Coves' Cassia [Senna covesii (Gray) Irwin & Barneby = Cassia covesii (Gray)]
Listing CNPS List 2 R-E-D Code 2-2-1
State/Federal. Status -- None FABACEAE Apr.-Jun.
Global Rank G5? State Rank S2?
Distribution: San Diego County, Imperial County, Riverside County, San Bernardino County, Arizona; Baja California, Mexico
Habitat: Sonoran Desert Scrub on washes and plains is the preferred habitat of Coves' Cassia. Locales where observed had relatively open, low-growing desert scrub cover; plants were unshaded and in full-day sun.
Known Sites: This showy herbaceous perennial grows at Box Canyon in Wagon Wash, and also on desert flatlands west of Ocotillo Wells. As the habitat does not appear unusual, it is difficult to account for the rarity of this species in San Diego County. One herbarium collection is from Mason Valley; others are from upper Blair Valley, Earthquake Valley, the extreme northeastern corner of the County, and in Box Canyon. An old report is from Sentenac Canyon. An old biological survey report comes from Mason Valley. Shreve and Wiggins report Coves' Cassia in southern Nevada, Arizona; and Sinaloa, Mexico. Herbarium specimens from Arizona include Congress Junction in Yavapai County, the Kofa Mountains in Yuma County, and Southeast of Growler Valley, at Rancho Bonito, and at Bates Fell in Pima County. Felger reports this species on Tiburon, San Esteban, and Datil Islands in the Gulf of California. It is also reported in Riverside County from Deep Canyon in the Coachella Valley, from the Chuckwalla Mountains west of Corn Springs, near Interstate 10 west of the Pinto Chiriaco Summit, near the Colorado River Aqueduct and the Eagle Mountains, near Martinez Mountain, and near Big Horn Drive and Highway 74.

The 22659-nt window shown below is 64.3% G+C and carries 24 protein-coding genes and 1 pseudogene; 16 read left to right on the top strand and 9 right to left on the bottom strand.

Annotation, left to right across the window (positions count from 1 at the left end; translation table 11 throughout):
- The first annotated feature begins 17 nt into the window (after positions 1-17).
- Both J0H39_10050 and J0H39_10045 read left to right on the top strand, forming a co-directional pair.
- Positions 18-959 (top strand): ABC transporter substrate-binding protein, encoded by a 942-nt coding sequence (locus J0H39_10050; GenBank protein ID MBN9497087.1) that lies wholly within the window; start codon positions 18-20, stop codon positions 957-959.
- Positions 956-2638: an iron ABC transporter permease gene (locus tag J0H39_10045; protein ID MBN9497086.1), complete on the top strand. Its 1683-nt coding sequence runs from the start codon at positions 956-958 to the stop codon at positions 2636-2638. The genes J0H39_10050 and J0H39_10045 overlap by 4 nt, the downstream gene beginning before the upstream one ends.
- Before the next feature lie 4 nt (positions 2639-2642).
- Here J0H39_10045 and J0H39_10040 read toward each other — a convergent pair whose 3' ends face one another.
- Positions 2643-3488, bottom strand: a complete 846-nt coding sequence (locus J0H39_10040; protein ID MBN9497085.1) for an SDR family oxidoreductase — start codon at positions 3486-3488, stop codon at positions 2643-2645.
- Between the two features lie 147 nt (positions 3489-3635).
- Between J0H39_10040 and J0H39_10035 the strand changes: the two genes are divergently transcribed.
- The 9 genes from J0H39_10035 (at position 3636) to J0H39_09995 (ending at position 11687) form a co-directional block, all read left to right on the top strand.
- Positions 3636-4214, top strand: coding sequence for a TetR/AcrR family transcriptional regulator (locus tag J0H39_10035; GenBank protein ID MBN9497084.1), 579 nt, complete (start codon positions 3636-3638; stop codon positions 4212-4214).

Twelve collections from Baja California are found in the San Diego Natural History Museum's herbarium; south to the southeast corner of the bay at Bajia Concepcion where collected by Sanders (SD 125947).
Status: Coves' Cassia is rare, but its populations are presumed stable on the southern deserts, where only limited potential habitat has been impacted.
Copyright © May 1994 Craig H. Reiser.
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